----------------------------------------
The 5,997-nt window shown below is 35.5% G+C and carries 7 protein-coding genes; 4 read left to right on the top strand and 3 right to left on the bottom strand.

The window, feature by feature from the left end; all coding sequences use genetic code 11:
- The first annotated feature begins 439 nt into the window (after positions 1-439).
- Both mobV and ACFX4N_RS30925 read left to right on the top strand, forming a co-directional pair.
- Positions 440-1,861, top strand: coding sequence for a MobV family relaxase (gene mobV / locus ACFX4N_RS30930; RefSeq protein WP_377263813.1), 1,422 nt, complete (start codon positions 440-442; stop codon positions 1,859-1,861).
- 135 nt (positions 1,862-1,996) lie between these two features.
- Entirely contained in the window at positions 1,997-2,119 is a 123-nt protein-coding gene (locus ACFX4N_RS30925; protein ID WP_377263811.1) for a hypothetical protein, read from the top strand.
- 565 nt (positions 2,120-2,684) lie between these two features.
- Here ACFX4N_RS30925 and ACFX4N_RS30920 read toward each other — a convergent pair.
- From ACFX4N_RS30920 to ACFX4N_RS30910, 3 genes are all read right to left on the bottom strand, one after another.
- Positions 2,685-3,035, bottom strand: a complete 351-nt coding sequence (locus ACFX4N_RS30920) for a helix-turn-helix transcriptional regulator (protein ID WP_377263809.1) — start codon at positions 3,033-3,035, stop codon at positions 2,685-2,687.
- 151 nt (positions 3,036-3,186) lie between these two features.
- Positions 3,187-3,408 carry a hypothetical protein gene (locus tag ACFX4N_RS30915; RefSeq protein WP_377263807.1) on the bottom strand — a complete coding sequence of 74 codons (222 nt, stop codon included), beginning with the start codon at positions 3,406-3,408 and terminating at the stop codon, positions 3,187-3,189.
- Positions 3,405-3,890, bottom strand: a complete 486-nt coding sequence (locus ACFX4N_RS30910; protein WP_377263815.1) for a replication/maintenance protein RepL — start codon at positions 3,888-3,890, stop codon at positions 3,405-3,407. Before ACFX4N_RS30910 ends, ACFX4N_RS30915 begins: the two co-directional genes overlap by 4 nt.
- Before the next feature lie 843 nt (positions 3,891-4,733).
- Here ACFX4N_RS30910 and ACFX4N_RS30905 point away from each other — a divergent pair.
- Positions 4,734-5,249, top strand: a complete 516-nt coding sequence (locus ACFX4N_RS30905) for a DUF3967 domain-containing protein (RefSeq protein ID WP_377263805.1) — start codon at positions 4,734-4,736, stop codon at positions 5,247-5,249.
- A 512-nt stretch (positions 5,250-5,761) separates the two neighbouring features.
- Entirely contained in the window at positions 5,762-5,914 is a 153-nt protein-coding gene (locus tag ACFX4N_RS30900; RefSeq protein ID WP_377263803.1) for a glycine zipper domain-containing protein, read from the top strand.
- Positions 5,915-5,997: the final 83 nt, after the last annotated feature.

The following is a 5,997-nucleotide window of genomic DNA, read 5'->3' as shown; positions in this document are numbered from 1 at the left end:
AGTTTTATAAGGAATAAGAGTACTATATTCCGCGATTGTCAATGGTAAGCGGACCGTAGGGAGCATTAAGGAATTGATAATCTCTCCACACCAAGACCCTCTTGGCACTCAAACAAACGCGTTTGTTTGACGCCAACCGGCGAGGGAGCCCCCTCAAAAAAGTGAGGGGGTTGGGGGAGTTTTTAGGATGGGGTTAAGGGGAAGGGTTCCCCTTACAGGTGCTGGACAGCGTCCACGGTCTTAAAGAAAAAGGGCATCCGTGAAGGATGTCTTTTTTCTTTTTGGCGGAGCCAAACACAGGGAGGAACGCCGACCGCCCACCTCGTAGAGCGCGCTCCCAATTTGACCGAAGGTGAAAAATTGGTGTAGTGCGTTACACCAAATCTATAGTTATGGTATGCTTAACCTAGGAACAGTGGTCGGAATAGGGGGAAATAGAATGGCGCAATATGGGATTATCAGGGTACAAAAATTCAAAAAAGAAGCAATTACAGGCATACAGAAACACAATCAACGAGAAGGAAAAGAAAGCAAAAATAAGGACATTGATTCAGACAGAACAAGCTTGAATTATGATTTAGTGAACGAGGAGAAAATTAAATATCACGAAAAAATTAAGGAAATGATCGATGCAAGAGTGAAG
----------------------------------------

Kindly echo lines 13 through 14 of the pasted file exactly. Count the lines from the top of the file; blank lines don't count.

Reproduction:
- Positions 3,187-3,408 carry a hypothetical protein gene (locus tag ACFX4N_RS30915; RefSeq protein WP_377263807.1) on the bottom strand — a complete coding sequence of 74 codons (222 nt, stop codon included), beginning with the start codon at positions 3,406-3,408 and terminating at the stop codon, positions 3,187-3,189.
- Positions 3,405-3,890, bottom strand: a complete 486-nt coding sequence (locus ACFX4N_RS30910; protein WP_377263815.1) for a replication/maintenance protein RepL — start codon at positions 3,888-3,890, stop codon at positions 3,405-3,407. Before ACFX4N_RS30910 ends, ACFX4N_RS30915 begins: the two co-directional genes overlap by 4 nt.